Steven Weinberg died July 23, at the age of 88. He was one of the key intellectual leaders in physics during the second half of the 20th century, and he remained a leading voice and active contributor and teacher through the first two decades of the 21st.
On lists of the greats of his era he was always mentioned along with Richard Feynman, Murray Gell-Mann and … well, just Feynman and Gell-Mann.
Among his peers, Weinberg was one of the most respected figures in all of physics or perhaps all of science. He exuded intelligence and dignity. As news of his death spread through Twitter, other physicists expressed their remorse at the loss: “One of the most accomplished scientists of our age,” one commented, “a particularly eloquent spokesman for the scientific worldview.” And another: “One of the best physicists we had, one of the best thinkers of any variety.”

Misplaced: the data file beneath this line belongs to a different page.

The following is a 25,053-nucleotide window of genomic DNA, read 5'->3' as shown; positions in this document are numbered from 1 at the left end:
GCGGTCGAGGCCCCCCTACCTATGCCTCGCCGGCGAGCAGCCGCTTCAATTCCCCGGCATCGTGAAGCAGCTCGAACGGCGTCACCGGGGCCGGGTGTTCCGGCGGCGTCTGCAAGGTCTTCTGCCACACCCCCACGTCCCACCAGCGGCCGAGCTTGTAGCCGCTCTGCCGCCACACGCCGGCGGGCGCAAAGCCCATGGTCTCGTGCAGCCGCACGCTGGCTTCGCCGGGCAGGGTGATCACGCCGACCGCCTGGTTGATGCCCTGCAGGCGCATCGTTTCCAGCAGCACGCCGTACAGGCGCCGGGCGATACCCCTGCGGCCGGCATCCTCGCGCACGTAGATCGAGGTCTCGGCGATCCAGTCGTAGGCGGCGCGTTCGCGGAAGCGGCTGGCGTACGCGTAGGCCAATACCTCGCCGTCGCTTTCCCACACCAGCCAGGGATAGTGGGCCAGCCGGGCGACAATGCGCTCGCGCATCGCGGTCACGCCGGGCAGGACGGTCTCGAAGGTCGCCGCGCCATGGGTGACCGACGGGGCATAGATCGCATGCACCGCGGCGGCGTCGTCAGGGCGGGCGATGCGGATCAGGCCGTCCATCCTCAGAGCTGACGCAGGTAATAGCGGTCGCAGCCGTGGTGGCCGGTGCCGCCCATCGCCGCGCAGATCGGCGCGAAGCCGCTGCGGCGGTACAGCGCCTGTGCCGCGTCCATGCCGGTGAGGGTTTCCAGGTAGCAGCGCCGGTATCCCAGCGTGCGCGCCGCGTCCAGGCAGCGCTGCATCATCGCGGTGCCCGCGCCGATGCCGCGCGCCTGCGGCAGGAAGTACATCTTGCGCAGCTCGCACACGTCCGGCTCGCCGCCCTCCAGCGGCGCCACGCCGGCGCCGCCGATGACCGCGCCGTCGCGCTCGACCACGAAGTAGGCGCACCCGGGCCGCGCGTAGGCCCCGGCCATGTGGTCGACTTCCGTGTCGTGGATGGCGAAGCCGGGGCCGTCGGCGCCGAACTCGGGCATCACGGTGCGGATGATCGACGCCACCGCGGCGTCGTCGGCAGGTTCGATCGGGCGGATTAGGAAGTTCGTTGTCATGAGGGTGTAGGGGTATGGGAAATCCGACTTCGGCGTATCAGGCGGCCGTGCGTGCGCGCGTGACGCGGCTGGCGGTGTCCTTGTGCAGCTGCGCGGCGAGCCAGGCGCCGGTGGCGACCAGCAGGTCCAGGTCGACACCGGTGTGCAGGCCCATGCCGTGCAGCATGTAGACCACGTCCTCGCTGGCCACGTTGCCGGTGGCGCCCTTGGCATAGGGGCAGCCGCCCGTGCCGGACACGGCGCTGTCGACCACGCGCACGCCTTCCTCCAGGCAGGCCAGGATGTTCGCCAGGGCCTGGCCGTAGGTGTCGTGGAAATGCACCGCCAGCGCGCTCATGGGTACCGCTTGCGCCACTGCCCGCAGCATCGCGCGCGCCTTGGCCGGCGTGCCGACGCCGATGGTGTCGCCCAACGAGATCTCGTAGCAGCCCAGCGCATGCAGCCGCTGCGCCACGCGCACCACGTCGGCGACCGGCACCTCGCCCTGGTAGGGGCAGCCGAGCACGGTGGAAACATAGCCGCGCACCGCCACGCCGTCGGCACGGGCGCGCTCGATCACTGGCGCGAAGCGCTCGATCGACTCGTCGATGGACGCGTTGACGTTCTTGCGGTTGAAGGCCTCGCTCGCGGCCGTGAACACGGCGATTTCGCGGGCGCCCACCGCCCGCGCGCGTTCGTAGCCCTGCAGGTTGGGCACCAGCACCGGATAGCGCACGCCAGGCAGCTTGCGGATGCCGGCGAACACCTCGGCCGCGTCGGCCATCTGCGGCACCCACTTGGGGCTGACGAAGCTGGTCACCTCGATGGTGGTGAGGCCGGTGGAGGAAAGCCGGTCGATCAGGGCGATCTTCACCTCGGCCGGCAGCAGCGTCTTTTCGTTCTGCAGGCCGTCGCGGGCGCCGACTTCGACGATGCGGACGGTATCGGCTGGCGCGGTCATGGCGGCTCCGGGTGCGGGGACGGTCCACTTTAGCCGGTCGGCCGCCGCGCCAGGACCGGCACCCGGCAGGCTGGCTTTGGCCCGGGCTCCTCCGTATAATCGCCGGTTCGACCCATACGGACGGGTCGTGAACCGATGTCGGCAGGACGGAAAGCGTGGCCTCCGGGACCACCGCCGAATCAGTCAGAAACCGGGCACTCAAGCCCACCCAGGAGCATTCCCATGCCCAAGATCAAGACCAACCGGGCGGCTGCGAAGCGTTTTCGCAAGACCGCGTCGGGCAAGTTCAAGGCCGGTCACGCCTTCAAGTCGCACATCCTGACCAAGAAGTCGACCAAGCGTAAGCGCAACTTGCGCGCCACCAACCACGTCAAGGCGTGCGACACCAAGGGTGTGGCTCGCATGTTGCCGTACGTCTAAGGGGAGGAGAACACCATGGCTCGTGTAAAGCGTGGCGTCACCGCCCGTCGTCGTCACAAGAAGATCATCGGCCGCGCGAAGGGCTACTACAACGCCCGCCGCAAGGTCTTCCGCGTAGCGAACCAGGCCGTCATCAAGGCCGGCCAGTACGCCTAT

Weinberg’s Nobel Prize, awarded in 1979, was for his role in developing a theory unifying electromagnetism and the weak nuclear force. That was an essential contribution to what became known as the standard model of physics, a masterpiece of explanation for phenomena rooted in the math describing subatomic particles and forces. It’s so successful at explaining experimental results that physicists have long pursued every opportunity to find the slightest deviation, in hopes of identifying “new” physics that further deepens human understanding of nature.